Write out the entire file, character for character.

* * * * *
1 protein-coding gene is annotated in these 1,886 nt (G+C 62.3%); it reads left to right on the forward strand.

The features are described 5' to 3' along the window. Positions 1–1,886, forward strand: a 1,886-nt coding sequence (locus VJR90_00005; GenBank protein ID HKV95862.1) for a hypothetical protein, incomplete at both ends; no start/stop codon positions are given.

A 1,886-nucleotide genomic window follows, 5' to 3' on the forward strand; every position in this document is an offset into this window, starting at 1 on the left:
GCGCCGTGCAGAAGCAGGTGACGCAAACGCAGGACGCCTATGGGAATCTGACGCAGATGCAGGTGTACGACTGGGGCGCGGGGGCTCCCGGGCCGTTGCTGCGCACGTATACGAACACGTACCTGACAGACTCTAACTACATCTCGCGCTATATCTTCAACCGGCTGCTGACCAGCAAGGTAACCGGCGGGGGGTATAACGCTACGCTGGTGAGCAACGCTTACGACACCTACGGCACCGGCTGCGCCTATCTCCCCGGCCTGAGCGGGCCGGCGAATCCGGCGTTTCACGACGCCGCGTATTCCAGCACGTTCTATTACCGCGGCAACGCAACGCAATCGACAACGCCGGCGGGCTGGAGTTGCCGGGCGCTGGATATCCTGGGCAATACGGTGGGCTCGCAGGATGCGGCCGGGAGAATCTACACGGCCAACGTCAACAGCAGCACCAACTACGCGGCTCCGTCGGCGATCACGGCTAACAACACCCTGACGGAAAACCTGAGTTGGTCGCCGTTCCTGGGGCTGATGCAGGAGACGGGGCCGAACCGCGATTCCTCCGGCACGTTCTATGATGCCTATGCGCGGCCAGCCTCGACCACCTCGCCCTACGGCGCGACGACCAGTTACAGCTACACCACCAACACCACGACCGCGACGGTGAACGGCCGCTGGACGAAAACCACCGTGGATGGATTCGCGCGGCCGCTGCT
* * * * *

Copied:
1 protein-coding gene is annotated in these 1,886 nt (G+C 62.3%); it reads left to right on the forward strand.

The features are described 5' to 3' along the window. Positions 1–1,886, forward strand: a 1,886-nt coding sequence (locus VJR90_00005; GenBank protein ID HKV95862.1) for a hypothetical protein, incomplete at both ends; no start/stop codon positions are given.

A 1,886-nucleotide genomic window follows, 5' to 3' on the forward strand; every position in this document is an offset into this window, starting at 1 on the left:
GCGCCGTGCAGAAGCAGGTGACGCAAACGCAGGACGCCTATGGGAATCTGACGCAGATGCAGGTGTACGACTGGGGCGCGGGGGCTCCCGGGCCGTTGCTGCGCACGTATACGAACACGTACCTGACAGACTCTAACTACATCTCGCGCTATATCTTCAACCGGCTGCTGACCAGCAAGGTAACCGGCGGGGGGTATAACGCTACGCTGGTGAGCAACGCTTACGACACCTACGGCACCGGCTGCGCCTATCTCCCCGGCCTGAGCGGGCCGGCGAATCCGGCGTTTCACGACGCCGCGTATTCCAGCACGTTCTATTACCGCGGCAACGCAACGCAATCGACAACGCCGGCGGGCTGGAGTTGCCGGGCGCTGGATATCCTGGGCAATACGGTGGGCTCGCAGGATGCGGCCGGGAGAATCTACACGGCCAACGTCAACAGCAGCACCAACTACGCGGCTCCGTCGGCGATCACGGCTAACAACACCCTGACGGAAAACCTGAGTTGGTCGCCGTTCCTGGGGCTGATGCAGGAGACGGGGCCGAACCGCGATTCCTCCGGCACGTTCTATGATGCCTATGCGCGGCCAGCCTCGACCACCTCGCCCTACGGCGCGACGACCAGTTACAGCTACACCACCAACACCACGACCGCGACGGTGAACGGCCGCTGGACGAAAACCACCGTGGATGGATTCGCGCGGCCGCTGCT